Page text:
This is what forever feels like!

I am writing this blog entry - even more horrendously overdue than the last - about quarter of an hour shy of twelve hours after I started playing (Settlers of) Catan with the awesome and equally crazy people that I work with at Snakes & Lattes in Toronto.

The event is the fourth annual Catanathon-Against-Cancer. I make no particular attempt to hide the fact that I do not enjoy Catan, but there are few causes for which I would be happier to play it, or be around people playing it, for over twelve hours straight. We are approaching 7AM EST and, at time of writing, we have 4 more hours of play paid for through donations that have come in.

If you are reading this soon enough that we are still playing (check the livestream at www.snakesandlattes.com/catanathon), then please support this fantastic cause. As a side-effect, the more money that we raise, the longer we keep playing. We're aiming for 24 hours, if we can keep it going that long.

The new job is awesome though. My job is to recommend and teach people board games. For those who are not versed in the modern world of board games, we are not talking Monopoly, Life, or Snakes and Ladders - though all of those still exist. There are thousands of board games out there, and I think it is probably safe to say that there is probably a game out there for every possibly personality.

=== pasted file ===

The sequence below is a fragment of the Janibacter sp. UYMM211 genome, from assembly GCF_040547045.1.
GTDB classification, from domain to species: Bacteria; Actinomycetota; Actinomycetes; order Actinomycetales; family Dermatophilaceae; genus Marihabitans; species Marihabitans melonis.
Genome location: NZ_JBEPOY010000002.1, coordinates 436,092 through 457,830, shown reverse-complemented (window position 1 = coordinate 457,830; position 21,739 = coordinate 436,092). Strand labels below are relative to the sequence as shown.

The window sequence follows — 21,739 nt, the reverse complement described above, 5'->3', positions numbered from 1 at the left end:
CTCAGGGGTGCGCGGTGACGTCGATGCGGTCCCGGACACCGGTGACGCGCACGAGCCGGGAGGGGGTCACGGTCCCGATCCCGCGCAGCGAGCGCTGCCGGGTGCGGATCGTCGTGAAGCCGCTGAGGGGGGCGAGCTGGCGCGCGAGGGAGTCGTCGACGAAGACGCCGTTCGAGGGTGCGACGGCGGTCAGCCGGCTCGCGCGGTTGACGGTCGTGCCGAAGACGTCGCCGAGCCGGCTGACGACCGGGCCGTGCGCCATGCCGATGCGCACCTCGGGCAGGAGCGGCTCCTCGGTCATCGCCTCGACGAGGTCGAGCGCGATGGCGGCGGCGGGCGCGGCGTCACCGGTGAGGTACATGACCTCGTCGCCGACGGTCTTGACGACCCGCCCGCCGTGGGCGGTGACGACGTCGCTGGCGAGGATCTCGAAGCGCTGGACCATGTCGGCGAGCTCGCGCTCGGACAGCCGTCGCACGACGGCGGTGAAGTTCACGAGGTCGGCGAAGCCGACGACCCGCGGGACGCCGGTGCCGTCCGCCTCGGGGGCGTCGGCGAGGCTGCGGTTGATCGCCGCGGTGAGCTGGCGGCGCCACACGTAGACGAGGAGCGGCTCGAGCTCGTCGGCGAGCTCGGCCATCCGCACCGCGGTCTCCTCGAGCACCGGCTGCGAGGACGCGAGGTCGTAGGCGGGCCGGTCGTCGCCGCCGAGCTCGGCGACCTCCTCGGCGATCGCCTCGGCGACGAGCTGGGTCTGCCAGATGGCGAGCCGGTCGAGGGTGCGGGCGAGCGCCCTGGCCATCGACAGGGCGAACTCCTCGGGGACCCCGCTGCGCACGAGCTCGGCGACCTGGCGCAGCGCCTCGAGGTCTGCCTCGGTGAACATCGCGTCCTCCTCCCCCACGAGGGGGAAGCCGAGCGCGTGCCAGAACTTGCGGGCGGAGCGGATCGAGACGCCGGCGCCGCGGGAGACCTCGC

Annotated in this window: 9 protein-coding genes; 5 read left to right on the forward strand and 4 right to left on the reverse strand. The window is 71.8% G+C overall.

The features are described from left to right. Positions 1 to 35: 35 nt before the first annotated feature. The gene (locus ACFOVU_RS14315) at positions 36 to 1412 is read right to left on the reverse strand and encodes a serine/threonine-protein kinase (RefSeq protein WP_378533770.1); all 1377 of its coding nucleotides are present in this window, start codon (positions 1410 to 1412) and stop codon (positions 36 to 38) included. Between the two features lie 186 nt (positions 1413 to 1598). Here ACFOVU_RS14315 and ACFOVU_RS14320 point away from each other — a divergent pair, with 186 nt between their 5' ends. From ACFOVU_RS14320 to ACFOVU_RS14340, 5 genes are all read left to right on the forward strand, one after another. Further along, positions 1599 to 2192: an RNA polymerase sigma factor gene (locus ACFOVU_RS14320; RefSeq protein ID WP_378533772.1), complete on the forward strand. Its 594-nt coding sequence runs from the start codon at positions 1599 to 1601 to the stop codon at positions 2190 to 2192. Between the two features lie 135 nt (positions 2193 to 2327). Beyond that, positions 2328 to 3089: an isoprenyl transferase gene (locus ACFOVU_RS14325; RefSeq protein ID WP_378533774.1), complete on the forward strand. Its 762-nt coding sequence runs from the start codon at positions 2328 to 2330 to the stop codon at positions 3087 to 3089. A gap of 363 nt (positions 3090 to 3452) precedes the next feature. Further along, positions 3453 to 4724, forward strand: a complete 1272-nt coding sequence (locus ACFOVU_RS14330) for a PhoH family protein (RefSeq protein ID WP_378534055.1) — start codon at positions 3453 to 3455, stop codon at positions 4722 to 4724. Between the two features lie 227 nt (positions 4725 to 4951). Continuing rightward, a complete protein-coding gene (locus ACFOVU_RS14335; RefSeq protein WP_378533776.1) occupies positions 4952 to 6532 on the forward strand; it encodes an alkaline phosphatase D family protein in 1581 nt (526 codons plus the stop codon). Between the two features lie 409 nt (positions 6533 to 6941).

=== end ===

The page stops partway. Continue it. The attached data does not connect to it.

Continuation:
This is the first time that I have had a job that I am regularly sad to leave at the end of the evening. I meet awesome people every shift, and I get to share the joy of my obsession with other people. That is a great thing, and I'm glad that I have found it!

On the flipside, I have been working a lot recently. We're almost half way through NaNoWriMo and I'm not even ten percent of the way through my goal. I really need to work on that...!

Back to the island of Catan. See you once I stop counting ore - or bricks - or sheep...

Podcast release, and a quick catch-up

Goodness, it has been a while.

I didn't actually realise how long ago I last posted a blog entry, so a quick one just to say hello.

BUT FIRST...

I am delighted to announce that I have released episode one of Once Upon A Die, my board gaming podcast. To listen, please go to this page and you can download or stream the episode. In it, I look at the excellent Fantasy Flight game Arkham Horror, and face off against the dread Azathoth in a three-investigator, solo game.

I would love to hear any comments or thoughts that you may have. Please feel free to message me through the contact page. I have also posted a link into the Board Game Geek podcasts forum, and that message is also available to comment on for those that have a profile. (You could also reply to this post.)

Other than working on the podcast, I am currently getting ready for a production of Shakespeare's Star Wars, which will be happening at the Storefront Theatre, Toronto on June 1st. Details to follow soon.

More news to follow, but that will be a in another post in a day or two.

A childhood obsession is remade - but does International Rescue survive the process?

I haven't posted in a long time, and this post is not going to be my normal thing. Facing off the back end of a rather nasty bug, I am stuck at home and was looking for something to entertain myself earlier. I managed to watch the first episode of the 50th anniversary remake of Thunderbirds. To say I was a little obsessed with the original would be an understatement, so mixed feelings abounded. Now, out the other side, I have decided to share my thoughts on the show.